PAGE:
March 22, 2023
4 min read

A Pathway to Teaching PLCs: 3 Steps

PLCs (programmable logic controllers) are one of the most critical components in industrial automation. PLCs are industrial computer systems that are modular and designed to automate customized control processes, supporting control motors, pumps, lights, fans, circuit breakers, and other machinery found in factories and industrial plants. Students benefit from understanding PLCs because they are essential to jobs as engineers and technicians who work in various fields, such as manufacturing, robotics, automation, and renewable energy. Learning how to program and use PLCs also helps students develop logic, problem-solving, troubleshooting, and system design skills. 

Becoming proficient in selecting, programming, and applying programmable logic controllers can require a vast amount of knowledge and time. The subtle differences between popular brands, programming languages, power supplies, I/O blocks, cable connectors, mounting options, etc., can quickly overwhelm almost anyone. A PLC can seem like a little "black box" mystery to some instructors. 

However, approaching this technology in a step-by-step manner, makes it possible to overcome some of the perceived obstacles and will make some quick wins for you and your students. In collaboration with Festo, an AET Labs partner, and local teachers, like Dean Lepkowski at Monty Tech in Massachusetts, we've developed a PLC training program for engineering and robotics and automation CTE programs to incorporate into their curriculums.

Step 1: Introduction to Automated Systems

The Festo MecLab Training System gives students a solid starting point for understanding how automated systems work. In conjunction with FluidSIM software, students can simulate electropneumatic circuits through schematic design, as well as a "soft" logic controller, giving them a fundamental understanding of inputs, logic, and outputs using a Sense --> Think --> Do framework. Understanding the basics of how automated systems work will give students more confidence to dive deeper.

Festo MecLab System

Step 2: Hands-On with Mini Controllers

Once students become proficient in operating the Festo MecLab, they will become curious and ask questions like "What else can I automate?" or "Can I get all three stations to operate together?" While it has been proven with FluidSIM that this can be done, it isn't something we recommend. The Boolean logic used within the soft logic controller quickly becomes overwhelming and messy. This is where a PLC comes in, and a whole new world of automation begins. 

The fastest and least expensive solution is to use a mini controller (See "PLC Starter Solution for MecLab" post). Several reputable brands will do the job. For example, the Click PLC is inexpensive, easy to use, has a good selection of accessories, and is readily available. Using a mini controller can prove useful for small, non-complex automation projects that aren't critical in nature. By allowing students to directly wire, program and apply a cheap PLC system, they'll get a valuable understanding of basic PLC system architecture.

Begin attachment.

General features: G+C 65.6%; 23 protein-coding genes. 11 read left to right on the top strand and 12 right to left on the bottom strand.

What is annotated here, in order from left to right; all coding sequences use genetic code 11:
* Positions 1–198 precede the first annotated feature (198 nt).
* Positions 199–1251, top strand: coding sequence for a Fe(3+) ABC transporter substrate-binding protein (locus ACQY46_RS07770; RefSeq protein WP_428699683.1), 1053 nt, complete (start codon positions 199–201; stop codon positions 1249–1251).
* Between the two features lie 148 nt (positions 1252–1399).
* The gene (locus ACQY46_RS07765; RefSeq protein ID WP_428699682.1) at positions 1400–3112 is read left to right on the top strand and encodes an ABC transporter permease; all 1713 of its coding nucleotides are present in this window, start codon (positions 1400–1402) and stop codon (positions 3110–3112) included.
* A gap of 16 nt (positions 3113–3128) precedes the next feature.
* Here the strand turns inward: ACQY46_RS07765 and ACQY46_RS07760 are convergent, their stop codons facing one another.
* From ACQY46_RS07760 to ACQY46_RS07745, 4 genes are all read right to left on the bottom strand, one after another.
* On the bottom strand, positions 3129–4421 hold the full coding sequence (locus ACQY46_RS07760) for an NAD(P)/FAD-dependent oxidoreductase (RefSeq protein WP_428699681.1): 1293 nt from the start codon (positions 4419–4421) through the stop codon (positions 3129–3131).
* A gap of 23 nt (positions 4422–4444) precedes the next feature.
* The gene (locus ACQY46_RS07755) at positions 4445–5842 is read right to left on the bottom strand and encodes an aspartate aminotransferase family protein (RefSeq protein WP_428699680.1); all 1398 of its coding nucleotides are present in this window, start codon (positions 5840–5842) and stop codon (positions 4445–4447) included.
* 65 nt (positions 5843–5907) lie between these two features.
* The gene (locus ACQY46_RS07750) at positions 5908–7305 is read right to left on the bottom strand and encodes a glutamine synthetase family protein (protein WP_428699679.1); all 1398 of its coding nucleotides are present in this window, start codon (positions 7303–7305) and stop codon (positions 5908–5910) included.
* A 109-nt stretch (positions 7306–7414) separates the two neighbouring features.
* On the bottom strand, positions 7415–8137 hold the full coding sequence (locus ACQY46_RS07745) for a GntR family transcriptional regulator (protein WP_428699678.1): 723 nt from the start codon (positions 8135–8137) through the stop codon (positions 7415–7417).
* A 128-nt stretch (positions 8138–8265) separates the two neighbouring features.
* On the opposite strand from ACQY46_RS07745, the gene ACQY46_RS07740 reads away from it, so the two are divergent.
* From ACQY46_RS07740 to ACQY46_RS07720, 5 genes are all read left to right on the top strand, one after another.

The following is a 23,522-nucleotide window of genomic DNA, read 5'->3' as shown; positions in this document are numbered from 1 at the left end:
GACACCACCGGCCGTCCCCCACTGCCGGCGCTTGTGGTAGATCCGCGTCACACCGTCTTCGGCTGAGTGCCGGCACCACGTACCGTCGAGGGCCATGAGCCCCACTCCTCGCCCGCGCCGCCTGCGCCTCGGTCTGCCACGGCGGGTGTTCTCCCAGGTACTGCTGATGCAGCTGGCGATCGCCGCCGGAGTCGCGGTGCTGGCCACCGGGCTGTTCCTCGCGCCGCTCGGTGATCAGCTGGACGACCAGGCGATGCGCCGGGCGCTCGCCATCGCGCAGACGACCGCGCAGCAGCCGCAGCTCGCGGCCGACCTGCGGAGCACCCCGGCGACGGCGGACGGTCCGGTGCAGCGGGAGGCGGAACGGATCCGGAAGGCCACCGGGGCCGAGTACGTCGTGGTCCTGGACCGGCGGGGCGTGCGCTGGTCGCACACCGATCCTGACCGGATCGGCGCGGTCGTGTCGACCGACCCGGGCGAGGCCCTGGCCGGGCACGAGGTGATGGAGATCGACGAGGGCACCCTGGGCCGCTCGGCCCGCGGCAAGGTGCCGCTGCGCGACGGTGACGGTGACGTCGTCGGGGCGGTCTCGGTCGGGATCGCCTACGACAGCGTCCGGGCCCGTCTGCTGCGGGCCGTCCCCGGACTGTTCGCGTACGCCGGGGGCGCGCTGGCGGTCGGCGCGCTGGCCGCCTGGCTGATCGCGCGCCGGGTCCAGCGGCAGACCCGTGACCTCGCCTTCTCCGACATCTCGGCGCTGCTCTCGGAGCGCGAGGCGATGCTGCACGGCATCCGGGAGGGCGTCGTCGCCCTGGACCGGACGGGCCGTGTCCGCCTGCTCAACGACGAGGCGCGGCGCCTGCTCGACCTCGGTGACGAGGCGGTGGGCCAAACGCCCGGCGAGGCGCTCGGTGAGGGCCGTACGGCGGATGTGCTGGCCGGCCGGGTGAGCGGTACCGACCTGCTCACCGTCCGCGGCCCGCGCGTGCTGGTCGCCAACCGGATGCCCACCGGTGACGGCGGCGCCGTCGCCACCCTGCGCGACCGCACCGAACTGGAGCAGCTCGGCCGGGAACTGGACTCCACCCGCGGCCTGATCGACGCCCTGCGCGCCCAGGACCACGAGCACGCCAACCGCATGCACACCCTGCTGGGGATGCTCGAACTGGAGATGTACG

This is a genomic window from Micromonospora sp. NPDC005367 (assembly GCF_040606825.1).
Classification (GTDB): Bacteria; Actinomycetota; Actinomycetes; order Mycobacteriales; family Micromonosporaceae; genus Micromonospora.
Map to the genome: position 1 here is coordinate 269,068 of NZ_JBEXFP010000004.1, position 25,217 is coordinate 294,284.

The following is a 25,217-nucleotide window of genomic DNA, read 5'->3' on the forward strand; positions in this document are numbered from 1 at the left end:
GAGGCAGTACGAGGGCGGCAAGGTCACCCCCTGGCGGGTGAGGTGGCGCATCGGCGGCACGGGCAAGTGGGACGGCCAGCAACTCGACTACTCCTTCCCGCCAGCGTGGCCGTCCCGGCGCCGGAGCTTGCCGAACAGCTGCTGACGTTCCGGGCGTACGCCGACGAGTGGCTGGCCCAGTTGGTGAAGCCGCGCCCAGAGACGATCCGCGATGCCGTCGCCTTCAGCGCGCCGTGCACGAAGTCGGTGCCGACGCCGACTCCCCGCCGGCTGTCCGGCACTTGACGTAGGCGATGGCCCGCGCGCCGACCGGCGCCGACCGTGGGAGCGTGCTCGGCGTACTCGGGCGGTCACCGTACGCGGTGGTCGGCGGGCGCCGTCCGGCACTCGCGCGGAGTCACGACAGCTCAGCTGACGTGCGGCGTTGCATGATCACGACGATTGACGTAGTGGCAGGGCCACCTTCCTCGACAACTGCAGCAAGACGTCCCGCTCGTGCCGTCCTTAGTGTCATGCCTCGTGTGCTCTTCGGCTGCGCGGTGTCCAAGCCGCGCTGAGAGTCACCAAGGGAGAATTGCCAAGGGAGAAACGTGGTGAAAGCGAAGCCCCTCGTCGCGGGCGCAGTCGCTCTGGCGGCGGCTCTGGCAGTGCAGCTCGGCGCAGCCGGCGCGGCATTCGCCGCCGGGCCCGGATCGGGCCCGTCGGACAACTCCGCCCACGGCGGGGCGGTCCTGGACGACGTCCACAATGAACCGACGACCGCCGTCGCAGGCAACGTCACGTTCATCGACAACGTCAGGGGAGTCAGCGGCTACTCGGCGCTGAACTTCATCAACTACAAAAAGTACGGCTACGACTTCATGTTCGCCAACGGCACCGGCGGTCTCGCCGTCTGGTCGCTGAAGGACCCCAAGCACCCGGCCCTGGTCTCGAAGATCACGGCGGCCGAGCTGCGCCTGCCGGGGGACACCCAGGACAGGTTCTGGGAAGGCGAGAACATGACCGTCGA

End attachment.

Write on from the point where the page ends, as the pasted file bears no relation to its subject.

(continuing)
Step 3: Advance with PLC Training Systems

However, this is just the beginning of the learning path. Mini controllers, like the Click PLC, are a good stepping stone, but instructors will need their students to absorb much more knowledge to become proficient in PLCs. Industry 4.0 technology is the future, and in order for students to be I4.0 ready, they need experience using PLCs used in automated factories and industrial plants. Allen Bradley and Siemens are the dominant controllers used in the workforce. 

Timed task-completion is the name of the game. Once a student knows how to wire a PLC system, is it necessary that they do it every time? Could their time be spent on more productive learning tasks? Festo believes so, which is why they created various PLC training systems, which incorporate Allen Bradley and Siemens technology. These unique configurations include thoughtfully designed, pre-wired PLCs that include built-in power supplies, input/outputs with 4mm quick connect safety leads, Syslink cable connectors, universal connection boards, creative mounting options, and a ton of pre-engineered accessories, which takes the guesswork out of making sure everything works together. 

Curriculum is central to each Festo PLC training system. Instructor guides and student manuals are included, ensuring that instructors don't need to be an expert in this subject but instead motivators and facilitators. A cloud-based content learning management system, Festo LX, allows for more dynamic curriculum that can be easily managed by instructors and delivered to the student anytime, anywhere.

The sky is the limit in creating a robust PLC training program. It's not rocket science, but it can certainly be an intimidating subject to teach. So our recommendation is to ask for help along the way to give your students the best tools possible to ensure a successful future working in engineering and automation!

AET Labs can support your New England PLC training program through professional development, grant consultations to obtain training equipment, or connecting you with local instructors successfully teaching PLCs in their high school CTE programs. Contact us today!